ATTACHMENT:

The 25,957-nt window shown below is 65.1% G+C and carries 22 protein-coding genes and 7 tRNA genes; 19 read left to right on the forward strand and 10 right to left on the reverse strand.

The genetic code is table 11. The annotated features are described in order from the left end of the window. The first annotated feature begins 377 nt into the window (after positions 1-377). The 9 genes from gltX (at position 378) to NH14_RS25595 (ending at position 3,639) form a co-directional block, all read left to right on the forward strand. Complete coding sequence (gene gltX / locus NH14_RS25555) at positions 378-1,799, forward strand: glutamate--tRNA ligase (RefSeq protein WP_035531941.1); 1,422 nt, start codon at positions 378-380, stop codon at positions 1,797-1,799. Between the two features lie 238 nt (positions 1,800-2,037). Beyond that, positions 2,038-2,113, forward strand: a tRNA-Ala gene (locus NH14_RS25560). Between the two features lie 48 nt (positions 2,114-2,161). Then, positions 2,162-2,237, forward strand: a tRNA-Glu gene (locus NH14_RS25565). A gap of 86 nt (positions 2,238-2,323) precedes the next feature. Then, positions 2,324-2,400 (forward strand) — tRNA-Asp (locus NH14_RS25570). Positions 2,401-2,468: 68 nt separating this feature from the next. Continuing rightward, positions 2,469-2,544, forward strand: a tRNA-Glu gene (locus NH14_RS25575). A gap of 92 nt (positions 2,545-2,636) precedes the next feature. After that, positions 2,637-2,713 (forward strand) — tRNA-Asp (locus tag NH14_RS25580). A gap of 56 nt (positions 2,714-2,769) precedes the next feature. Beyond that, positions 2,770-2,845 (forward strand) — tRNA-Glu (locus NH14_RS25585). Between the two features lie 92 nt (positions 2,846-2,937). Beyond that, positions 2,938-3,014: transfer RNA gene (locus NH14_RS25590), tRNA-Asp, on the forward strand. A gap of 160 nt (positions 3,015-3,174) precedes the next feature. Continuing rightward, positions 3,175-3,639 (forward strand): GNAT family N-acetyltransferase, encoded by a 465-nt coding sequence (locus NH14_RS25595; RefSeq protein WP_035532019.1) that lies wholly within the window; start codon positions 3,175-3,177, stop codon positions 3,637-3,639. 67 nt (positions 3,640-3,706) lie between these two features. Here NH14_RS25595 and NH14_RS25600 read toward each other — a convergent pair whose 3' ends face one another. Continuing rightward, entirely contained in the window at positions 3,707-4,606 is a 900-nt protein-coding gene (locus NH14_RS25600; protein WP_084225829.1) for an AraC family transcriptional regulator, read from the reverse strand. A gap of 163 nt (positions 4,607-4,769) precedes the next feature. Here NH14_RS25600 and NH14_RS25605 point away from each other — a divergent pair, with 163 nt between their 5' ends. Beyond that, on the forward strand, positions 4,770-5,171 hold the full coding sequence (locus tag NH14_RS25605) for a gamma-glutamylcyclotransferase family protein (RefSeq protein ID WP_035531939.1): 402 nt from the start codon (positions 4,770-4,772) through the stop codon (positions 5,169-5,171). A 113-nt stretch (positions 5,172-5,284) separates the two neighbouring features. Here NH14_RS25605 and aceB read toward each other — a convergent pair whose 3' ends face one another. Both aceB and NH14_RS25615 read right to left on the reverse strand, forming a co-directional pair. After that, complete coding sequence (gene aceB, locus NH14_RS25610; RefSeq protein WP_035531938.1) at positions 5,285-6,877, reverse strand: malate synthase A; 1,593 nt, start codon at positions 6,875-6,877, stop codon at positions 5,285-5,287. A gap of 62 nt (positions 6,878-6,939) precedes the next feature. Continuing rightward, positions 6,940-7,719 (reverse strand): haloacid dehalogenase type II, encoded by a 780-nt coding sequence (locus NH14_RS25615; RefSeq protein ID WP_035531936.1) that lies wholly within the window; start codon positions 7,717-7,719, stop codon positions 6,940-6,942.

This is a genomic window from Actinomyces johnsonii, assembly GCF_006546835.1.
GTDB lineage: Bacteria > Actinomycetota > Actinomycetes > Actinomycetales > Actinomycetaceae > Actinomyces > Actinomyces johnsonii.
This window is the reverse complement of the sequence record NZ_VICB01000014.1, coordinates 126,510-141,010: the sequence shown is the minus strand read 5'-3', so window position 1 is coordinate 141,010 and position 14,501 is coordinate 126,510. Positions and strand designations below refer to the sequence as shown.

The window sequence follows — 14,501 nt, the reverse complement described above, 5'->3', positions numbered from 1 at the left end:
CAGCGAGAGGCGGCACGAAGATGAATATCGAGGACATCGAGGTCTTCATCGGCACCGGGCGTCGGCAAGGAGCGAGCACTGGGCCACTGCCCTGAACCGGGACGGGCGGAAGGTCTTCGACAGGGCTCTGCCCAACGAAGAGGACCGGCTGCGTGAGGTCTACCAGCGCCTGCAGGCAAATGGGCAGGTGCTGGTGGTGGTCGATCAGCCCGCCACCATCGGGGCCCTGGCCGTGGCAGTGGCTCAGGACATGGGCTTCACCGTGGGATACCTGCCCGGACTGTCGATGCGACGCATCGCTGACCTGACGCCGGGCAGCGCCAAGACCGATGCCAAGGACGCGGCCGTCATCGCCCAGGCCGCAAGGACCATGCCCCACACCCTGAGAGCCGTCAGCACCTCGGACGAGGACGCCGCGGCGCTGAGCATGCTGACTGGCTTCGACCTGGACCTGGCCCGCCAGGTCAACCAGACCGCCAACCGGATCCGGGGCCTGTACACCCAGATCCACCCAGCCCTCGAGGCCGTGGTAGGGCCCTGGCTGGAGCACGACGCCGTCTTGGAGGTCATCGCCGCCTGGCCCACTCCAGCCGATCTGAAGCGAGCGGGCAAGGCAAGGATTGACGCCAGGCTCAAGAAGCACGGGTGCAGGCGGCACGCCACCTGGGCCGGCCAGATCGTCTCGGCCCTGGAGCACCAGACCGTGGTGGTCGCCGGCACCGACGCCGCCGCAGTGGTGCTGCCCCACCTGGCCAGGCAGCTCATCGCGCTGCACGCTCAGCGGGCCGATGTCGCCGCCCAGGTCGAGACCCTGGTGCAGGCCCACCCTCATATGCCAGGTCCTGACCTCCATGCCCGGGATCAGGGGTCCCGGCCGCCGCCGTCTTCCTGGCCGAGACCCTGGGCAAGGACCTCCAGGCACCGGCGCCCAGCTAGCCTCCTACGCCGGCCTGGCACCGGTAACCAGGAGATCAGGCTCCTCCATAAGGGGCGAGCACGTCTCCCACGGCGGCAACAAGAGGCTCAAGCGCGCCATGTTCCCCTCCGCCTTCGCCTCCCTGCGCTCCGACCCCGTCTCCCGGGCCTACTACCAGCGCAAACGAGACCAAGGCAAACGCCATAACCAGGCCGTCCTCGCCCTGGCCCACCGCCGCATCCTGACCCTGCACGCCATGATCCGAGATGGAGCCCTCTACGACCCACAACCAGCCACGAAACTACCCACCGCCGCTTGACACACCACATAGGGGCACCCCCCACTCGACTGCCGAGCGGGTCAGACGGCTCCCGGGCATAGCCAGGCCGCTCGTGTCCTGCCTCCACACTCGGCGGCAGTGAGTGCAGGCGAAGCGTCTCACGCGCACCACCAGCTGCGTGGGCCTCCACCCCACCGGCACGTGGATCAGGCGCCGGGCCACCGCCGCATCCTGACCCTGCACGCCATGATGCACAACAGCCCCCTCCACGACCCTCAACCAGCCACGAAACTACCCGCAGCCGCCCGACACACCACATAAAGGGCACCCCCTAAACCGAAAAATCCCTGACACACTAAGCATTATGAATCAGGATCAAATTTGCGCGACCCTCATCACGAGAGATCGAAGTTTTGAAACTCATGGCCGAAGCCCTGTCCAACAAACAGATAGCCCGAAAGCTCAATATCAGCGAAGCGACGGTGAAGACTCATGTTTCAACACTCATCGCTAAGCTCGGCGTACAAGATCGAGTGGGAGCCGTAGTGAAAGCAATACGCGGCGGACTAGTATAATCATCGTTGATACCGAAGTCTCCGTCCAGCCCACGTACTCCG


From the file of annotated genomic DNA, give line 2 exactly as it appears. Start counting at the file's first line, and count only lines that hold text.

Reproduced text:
The genetic code is table 11. The annotated features are described in order from the left end of the window. The first annotated feature begins 377 nt into the window (after positions 1-377). The 9 genes from gltX (at position 378) to NH14_RS25595 (ending at position 3,639) form a co-directional block, all read left to right on the forward strand. Complete coding sequence (gene gltX / locus NH14_RS25555) at positions 378-1,799, forward strand: glutamate--tRNA ligase (RefSeq protein WP_035531941.1); 1,422 nt, start codon at positions 378-380, stop codon at positions 1,797-1,799. Between the two features lie 238 nt (positions 1,800-2,037). Beyond that, positions 2,038-2,113, forward strand: a tRNA-Ala gene (locus NH14_RS25560). Between the two features lie 48 nt (positions 2,114-2,161). Then, positions 2,162-2,237, forward strand: a tRNA-Glu gene (locus NH14_RS25565). A gap of 86 nt (positions 2,238-2,323) precedes the next feature. Then, positions 2,324-2,400 (forward strand) — tRNA-Asp (locus NH14_RS25570). Positions 2,401-2,468: 68 nt separating this feature from the next. Continuing rightward, positions 2,469-2,544, forward strand: a tRNA-Glu gene (locus NH14_RS25575). A gap of 92 nt (positions 2,545-2,636) precedes the next feature. After that, positions 2,637-2,713 (forward strand) — tRNA-Asp (locus tag NH14_RS25580). A gap of 56 nt (positions 2,714-2,769) precedes the next feature. Beyond that, positions 2,770-2,845 (forward strand) — tRNA-Glu (locus NH14_RS25585). Between the two features lie 92 nt (positions 2,846-2,937). Beyond that, positions 2,938-3,014: transfer RNA gene (locus NH14_RS25590), tRNA-Asp, on the forward strand. A gap of 160 nt (positions 3,015-3,174) precedes the next feature. Continuing rightward, positions 3,175-3,639 (forward strand): GNAT family N-acetyltransferase, encoded by a 465-nt coding sequence (locus NH14_RS25595; RefSeq protein WP_035532019.1) that lies wholly within the window; start codon positions 3,175-3,177, stop codon positions 3,637-3,639. 67 nt (positions 3,640-3,706) lie between these two features. Here NH14_RS25595 and NH14_RS25600 read toward each other — a convergent pair whose 3' ends face one another. Continuing rightward, entirely contained in the window at positions 3,707-4,606 is a 900-nt protein-coding gene (locus NH14_RS25600; protein WP_084225829.1) for an AraC family transcriptional regulator, read from the reverse strand. A gap of 163 nt (positions 4,607-4,769) precedes the next feature. Here NH14_RS25600 and NH14_RS25605 point away from each other — a divergent pair, with 163 nt between their 5' ends. Beyond that, on the forward strand, positions 4,770-5,171 hold the full coding sequence (locus tag NH14_RS25605) for a gamma-glutamylcyclotransferase family protein (RefSeq protein ID WP_035531939.1): 402 nt from the start codon (positions 4,770-4,772) through the stop codon (positions 5,169-5,171). A 113-nt stretch (positions 5,172-5,284) separates the two neighbouring features. Here NH14_RS25605 and aceB read toward each other — a convergent pair whose 3' ends face one another. Both aceB and NH14_RS25615 read right to left on the reverse strand, forming a co-directional pair. After that, complete coding sequence (gene aceB, locus NH14_RS25610; RefSeq protein WP_035531938.1) at positions 5,285-6,877, reverse strand: malate synthase A; 1,593 nt, start codon at positions 6,875-6,877, stop codon at positions 5,285-5,287. A gap of 62 nt (positions 6,878-6,939) precedes the next feature. Continuing rightward, positions 6,940-7,719 (reverse strand): haloacid dehalogenase type II, encoded by a 780-nt coding sequence (locus NH14_RS25615; RefSeq protein ID WP_035531936.1) that lies wholly within the window; start codon positions 7,717-7,719, stop codon positions 6,940-6,942.